Syncretism is problematic when it directs one's allegiance to other than Jesus Christ by reason of a person's participation in a new religious system - one created from the blend, which dilutes or redirects faith to someone/something other than Christ. Kraft (referencing the work of Alan Tippett) refers to this condition as “Christopagan Syncretism” (1996, 376). This occurs when people hear and adopt the stories of the bible in the foreign forms of the missionary, but interpret them in local ways, which might result in, as Kraft notes, “anything but Christianity” (1996, 376).

And so it is often today that church leaders who are “in control” in their respective positions of church polity often interpret new movements as in contradiction to “authentic” Christian faith, because it often flows outside the confines of their culturally informed and shaped traditions of Christianity; this is certainly true in Native ministry throughout North America. When rethinking and defining cultural adaptation as normative, an honest threatening fear of syncretism often surfaces, not because of a mistrust of the Word, but because of the long arm of mission history (Gilliland 1989,13).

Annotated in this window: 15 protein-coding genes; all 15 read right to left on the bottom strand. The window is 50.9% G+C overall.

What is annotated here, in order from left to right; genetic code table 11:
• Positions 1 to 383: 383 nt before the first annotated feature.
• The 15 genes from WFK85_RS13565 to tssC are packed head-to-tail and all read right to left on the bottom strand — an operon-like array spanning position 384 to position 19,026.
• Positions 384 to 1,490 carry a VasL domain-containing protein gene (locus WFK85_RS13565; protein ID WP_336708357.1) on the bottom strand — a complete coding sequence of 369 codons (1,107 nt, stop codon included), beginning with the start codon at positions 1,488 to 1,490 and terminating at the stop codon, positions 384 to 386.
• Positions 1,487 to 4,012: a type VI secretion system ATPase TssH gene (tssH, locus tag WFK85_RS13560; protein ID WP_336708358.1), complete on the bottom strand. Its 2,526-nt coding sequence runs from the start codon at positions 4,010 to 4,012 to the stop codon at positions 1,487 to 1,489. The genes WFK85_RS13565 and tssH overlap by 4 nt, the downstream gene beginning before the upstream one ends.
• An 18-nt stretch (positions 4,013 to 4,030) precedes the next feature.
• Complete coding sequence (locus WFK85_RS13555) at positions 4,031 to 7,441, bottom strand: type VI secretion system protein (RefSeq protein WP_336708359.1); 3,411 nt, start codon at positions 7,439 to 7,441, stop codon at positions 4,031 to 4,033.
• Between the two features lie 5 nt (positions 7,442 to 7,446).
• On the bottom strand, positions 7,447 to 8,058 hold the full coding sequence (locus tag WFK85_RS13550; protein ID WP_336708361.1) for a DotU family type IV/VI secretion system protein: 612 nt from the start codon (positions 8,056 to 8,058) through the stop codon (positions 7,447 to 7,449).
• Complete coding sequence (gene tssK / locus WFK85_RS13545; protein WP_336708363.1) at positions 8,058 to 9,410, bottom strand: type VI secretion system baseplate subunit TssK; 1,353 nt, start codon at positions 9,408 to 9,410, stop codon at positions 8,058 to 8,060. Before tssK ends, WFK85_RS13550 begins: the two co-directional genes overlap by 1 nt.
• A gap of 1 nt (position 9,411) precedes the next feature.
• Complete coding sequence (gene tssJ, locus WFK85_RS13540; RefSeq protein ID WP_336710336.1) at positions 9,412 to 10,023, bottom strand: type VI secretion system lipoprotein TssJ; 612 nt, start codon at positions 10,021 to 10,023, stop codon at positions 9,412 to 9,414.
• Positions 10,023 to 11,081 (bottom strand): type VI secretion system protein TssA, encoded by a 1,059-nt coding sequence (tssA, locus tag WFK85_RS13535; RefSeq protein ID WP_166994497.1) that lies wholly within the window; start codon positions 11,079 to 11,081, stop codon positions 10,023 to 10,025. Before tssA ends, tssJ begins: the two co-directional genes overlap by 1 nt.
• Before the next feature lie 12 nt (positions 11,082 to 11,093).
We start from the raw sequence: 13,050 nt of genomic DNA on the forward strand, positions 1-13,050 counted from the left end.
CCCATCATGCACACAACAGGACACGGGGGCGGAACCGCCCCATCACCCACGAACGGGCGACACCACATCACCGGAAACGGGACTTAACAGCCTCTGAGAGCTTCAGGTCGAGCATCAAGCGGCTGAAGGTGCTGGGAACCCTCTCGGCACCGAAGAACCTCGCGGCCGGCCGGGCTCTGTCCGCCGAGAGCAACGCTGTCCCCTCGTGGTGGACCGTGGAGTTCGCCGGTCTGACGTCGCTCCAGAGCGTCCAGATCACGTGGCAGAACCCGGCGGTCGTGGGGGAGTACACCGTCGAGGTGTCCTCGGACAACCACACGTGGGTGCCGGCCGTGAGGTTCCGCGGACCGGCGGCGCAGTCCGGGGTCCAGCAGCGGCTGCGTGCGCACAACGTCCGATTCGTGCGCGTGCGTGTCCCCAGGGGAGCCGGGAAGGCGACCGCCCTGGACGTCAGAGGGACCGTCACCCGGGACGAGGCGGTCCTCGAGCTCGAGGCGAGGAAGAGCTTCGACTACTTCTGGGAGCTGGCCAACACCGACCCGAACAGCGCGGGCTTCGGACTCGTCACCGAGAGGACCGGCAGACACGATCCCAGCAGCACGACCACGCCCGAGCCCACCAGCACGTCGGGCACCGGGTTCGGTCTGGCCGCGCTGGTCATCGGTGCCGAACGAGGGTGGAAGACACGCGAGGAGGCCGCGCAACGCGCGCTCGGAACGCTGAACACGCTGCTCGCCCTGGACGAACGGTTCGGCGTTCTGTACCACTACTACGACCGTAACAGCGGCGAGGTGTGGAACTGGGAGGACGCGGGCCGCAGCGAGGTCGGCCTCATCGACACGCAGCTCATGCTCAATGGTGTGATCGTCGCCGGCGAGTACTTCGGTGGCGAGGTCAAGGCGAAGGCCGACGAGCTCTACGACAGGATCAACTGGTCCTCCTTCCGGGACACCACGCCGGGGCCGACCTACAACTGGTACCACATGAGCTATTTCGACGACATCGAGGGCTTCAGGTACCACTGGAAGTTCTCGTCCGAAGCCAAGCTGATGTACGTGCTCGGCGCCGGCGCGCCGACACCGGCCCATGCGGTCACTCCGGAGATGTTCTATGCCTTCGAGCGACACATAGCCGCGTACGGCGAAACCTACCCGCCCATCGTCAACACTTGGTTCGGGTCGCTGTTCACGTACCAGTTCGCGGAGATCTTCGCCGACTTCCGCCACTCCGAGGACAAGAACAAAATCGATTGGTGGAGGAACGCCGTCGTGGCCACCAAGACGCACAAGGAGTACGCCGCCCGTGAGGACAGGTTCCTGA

There is a trend to define syncretism as simply mixing.  So all churches and Christians would be “syncretistic” to a varying degree.  Abu Daoud calls this “organic syncretism.”  But, in my opinion, I think we would be better would refer to this “mixing” as contextualization or enculturation.  Defining “syncretism” in such a broad way “results in a term that looses its analytic meaning” (Moreau, p. 924).  What this article defines above as “negative syncretism” is how we should plainly define “syncretism.”